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FILKIN HONORS A FRIEND'S MEMORY WITH A VIETNAM CLINIC IN HIS NAME



While some wounds need time to heal, Walter Filkin, XP-33 (’73), knows other wounds have more immediate needs: water, medical supplies, and sanitary conditions.

In a tribute to his longtime friend Floyd Olsen, who was shot down in a remote mountain village in Hue Province during the Vietnam War, Filkin traveled to the jungle last spring to dedicate a medical clinic established in Olsen’s honor.

Olsen had been listed as missing in action for 10 years before the Army declared him dead. Still, Filkin and other friends pursued clues of his existence for nearly three decades before accepting the pilot’s apparent fate. Closure is difficult when physical evidence is lacking, Filkin says. “Death is not fun, but to have a loved one missing, it’s hard to put a finishing touch on it.”

The idea to recognize his friend’s life with a living memorial came from a mutual friend who had traveled to the crash site in Vietnam numerous times over the years and came to know the people of the village and their primitive existence. With no electricity or running water and a dilapidated shack with a tin roof serving as a makeshift medical center, many people–particularly children–died from simple illnesses. Under such conditions, “the flu can be deadly,” Filkin says.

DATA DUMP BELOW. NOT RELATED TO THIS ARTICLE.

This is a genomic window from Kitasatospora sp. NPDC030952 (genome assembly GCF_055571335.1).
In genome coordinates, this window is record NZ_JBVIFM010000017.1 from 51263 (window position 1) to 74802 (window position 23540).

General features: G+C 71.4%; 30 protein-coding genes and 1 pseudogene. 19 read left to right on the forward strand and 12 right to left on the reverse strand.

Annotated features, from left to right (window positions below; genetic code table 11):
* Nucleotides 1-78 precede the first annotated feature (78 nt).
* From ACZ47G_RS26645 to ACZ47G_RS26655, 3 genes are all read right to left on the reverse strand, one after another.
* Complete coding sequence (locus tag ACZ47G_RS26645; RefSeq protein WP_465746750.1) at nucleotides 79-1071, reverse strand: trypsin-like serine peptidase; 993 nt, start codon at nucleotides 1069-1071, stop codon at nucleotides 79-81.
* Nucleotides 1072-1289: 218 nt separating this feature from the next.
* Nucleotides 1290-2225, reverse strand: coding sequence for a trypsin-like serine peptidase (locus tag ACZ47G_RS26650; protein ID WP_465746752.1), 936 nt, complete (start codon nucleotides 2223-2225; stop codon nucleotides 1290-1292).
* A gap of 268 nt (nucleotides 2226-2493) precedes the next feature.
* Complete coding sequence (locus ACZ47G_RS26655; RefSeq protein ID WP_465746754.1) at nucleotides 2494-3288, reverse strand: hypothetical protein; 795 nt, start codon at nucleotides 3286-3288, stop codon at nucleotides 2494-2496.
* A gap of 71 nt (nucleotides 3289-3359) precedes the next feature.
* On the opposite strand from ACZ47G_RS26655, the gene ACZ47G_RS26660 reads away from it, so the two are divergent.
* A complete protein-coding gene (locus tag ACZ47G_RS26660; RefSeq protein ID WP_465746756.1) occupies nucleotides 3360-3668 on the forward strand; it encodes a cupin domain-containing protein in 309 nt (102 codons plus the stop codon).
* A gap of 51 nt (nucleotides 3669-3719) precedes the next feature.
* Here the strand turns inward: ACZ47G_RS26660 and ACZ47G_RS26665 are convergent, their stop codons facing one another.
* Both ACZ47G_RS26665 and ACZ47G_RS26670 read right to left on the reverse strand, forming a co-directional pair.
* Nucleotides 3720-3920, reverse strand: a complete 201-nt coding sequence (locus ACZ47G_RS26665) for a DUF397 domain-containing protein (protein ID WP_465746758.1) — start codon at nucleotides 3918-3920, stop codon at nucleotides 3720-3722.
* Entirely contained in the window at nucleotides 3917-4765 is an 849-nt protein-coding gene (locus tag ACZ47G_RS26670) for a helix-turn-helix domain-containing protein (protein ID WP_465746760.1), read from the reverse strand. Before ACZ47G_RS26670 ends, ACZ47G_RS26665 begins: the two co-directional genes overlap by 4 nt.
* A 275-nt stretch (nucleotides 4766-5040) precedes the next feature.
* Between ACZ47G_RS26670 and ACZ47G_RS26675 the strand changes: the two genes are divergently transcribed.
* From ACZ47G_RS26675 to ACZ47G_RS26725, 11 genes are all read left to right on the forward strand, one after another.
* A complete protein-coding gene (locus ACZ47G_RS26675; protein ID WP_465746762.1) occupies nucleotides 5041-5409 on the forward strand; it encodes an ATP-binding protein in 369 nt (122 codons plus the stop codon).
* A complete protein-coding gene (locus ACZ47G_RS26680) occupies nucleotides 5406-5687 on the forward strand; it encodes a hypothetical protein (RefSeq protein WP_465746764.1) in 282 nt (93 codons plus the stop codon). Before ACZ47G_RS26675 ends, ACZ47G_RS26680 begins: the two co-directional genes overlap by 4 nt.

Filkin, a retired senior vice president of the Chicago Corporation, and several other friends contributed funds to build a new medical facility for the village. Just $25,000 was enough to build and furnish a modest–but modern by village standards–building with a red-tiled roof, cement block and stucco walls, running water, and several examination rooms. Power is expected to be installed in another two years.

As chairman of the board of Central DuPage Hospital, Filkin also arranged for the donation of supplies for eight fully equipped medical kits, which are used for house calls.

Providing care to people who were once considered the enemy, to perhaps the very people who shot his friend’s plane down, raises no questions for Filkin. “They really were just pawns in a much bigger chess game,” he says. “I’m glad they’re finally getting the medical care they need.”

–C.N.

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